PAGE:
Thursday, September 25, 2008

Monday, September 15, 2008

Vote For 'Tism

Chico Harlan, citing anecdotal evidence, has declared that Nationals fans, "with near unanimity", want the team to lose the rest of the month to secure the #1 draft pick. While this sort of nonsense may fly in areas prone to hating optimism (NY, Philly), it has no place here, particularly with the Master of Optimism, Manny Acta, manning the helm. Fortunately, the poll posted on the Nationals Journal currently shows anything but unanimous fan consent to intentional tanking (unlike, say, the Penguins in their last regular season game).

So vote for 'tism, and let's hope we're all spared a local media deluge of stories with the premise "look how bad the Nats are! haw haw haw!". I'm talking about you, Dick Heller.

Thursday, September 11, 2008

REPORT: Redskins' Season Not Over Yet

Despite some contrarial thoughts from the usual suspects (La Canfora, Jason; Jenkins, Sally), the Redskins season — despite losing one game on the road by nine points mainly from injuries and a freakish case of stone hands plaguing the secondary — is not over yet. Unfortunately for the O-haterz currently dancing in their Chad Hutchinson jerseys, eagerly anticipating the inevitable dalliance between Dan Snyder and Pete Carroll sometime after the Trojans romp on the Buckeyes, they have failed to notice that the Redskins have a grand total of fifteen more games to play before the Jim Zorn era can officially be called deader than the female gluteous maximus tissue that comprises Jerry Jones's eyelids.

That's right folks, even if the Redskins managed to be unsuccessful in the whole "game-winning" or "offensive" portion of Thursday night's pagentry-stuffed ode to the insufferably yappy Giants scourge, they still have close to 93.75% of the season remaining before Zorn is replaced with Tony D'Amato. But after the supposedly pathetic, disorganized, wimpy, hopeless, indicative-of-poor-management-decisions performance against the refs and mental cobwebs in the dead-grassed lands of Meadow, haven't the Redskins shown already that they don't belong in the cupcake crushing, reality show spawning NFC clever-word-that-rhymes-with-East? We here (and I say "we" despite this being the first post in like, an entire Nationals season, for a certain Transformers-monikered internetter) are more than confident that the events of last Thursday, which already seem further away than that time when people had questionable thoughts about Elijah Dukes, will not represent what will obviously be a successful 08-09 season. Take if from current DCO contributor/biter Tom Boswell, who in his latest call for collective 'tism, notes how maybe this thing could maybe somehow work, maybe.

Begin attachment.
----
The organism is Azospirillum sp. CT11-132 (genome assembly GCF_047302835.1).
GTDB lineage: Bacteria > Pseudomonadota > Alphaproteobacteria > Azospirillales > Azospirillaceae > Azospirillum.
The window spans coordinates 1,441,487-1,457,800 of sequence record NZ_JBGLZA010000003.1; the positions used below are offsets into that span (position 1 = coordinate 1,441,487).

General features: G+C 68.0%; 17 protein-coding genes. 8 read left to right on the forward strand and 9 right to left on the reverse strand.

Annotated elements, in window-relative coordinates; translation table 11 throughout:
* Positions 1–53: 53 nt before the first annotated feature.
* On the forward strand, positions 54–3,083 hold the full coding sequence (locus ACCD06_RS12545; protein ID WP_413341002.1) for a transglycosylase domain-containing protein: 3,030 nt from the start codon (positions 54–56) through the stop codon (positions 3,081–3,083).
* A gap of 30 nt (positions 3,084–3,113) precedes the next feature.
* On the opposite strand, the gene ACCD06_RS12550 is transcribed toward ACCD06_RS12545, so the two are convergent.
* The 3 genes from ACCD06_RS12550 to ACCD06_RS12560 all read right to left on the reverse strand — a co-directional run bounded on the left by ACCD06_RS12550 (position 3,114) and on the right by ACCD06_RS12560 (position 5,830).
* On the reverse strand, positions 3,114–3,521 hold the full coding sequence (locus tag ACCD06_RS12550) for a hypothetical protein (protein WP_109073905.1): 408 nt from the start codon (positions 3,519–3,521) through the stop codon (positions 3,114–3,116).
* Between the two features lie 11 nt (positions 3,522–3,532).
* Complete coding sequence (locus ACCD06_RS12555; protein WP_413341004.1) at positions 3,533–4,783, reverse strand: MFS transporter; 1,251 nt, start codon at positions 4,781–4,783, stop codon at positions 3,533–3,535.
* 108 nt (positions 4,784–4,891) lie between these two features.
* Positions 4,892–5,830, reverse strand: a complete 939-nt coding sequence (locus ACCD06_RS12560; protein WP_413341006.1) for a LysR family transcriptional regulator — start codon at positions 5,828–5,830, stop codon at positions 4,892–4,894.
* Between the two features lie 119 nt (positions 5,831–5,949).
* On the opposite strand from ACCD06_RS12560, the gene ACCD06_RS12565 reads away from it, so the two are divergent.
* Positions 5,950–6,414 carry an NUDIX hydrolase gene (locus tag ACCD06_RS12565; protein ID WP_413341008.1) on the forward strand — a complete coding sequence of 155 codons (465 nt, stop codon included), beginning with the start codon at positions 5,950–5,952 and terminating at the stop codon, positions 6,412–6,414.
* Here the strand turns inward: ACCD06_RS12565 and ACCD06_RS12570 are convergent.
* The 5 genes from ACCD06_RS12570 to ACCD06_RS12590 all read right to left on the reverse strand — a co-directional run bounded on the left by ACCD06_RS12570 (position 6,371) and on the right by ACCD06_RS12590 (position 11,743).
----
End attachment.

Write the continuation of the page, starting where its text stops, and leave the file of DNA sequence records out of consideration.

Oh Boz, sure the column is rife with uneasiness over our often confused, playbook overloaded, heavily studying, somehow overcoming the memorization of eight-billion plays quarterback, but I couldn't help but return from my laziness-inflected hiatus after this poetic, business card-sloga worthy nod:
"So, Redskins fans should have patience. (Pause.) Okay, that didn't work. How
about optimism? Let's try that. "
Couldn't agree more Boz, although please, can we get a URL shoutout somewhere? I promise I will contribute a Wizards post or two if the DCO is mentioned somewhere between that Vice President chick's wardrobe choices in the Post. Why can't Boz direct his burgeoning readership to the blog with more dead links than Shawn Hill's elbow? Regardless of our fledgeling brushes with success and consistency, not since TruthAboutIt called us "sanguine," have I been so happy to have contributed to the internet back before Yahoo! began devouring bloggers like so many chicken fingers served without bitterness at Sideline (although I remain as unpaid as Todd Lowber when it comes to bliznogging). Shoutout to Boz for keeping the fanbase pointed in the positive direction.